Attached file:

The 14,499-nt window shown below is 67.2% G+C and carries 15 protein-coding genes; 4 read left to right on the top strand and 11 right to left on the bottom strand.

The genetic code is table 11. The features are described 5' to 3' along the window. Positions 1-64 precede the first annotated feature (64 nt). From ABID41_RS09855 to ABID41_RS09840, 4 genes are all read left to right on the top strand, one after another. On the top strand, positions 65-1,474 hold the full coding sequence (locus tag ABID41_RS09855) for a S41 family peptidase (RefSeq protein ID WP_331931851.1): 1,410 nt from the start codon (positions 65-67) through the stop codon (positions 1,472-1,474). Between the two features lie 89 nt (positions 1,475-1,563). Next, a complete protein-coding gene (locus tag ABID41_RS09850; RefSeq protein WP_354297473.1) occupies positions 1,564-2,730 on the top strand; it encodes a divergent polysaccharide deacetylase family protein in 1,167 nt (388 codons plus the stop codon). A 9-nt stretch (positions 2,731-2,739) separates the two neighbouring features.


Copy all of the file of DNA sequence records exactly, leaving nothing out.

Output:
The 14,499-nt window shown below is 67.2% G+C and carries 15 protein-coding genes; 4 read left to right on the top strand and 11 right to left on the bottom strand.

The genetic code is table 11. The features are described 5' to 3' along the window. Positions 1-64 precede the first annotated feature (64 nt). From ABID41_RS09855 to ABID41_RS09840, 4 genes are all read left to right on the top strand, one after another. On the top strand, positions 65-1,474 hold the full coding sequence (locus tag ABID41_RS09855) for a S41 family peptidase (RefSeq protein ID WP_331931851.1): 1,410 nt from the start codon (positions 65-67) through the stop codon (positions 1,472-1,474). Between the two features lie 89 nt (positions 1,475-1,563). Next, a complete protein-coding gene (locus tag ABID41_RS09850; RefSeq protein WP_354297473.1) occupies positions 1,564-2,730 on the top strand; it encodes a divergent polysaccharide deacetylase family protein in 1,167 nt (388 codons plus the stop codon). A 9-nt stretch (positions 2,731-2,739) separates the two neighbouring features.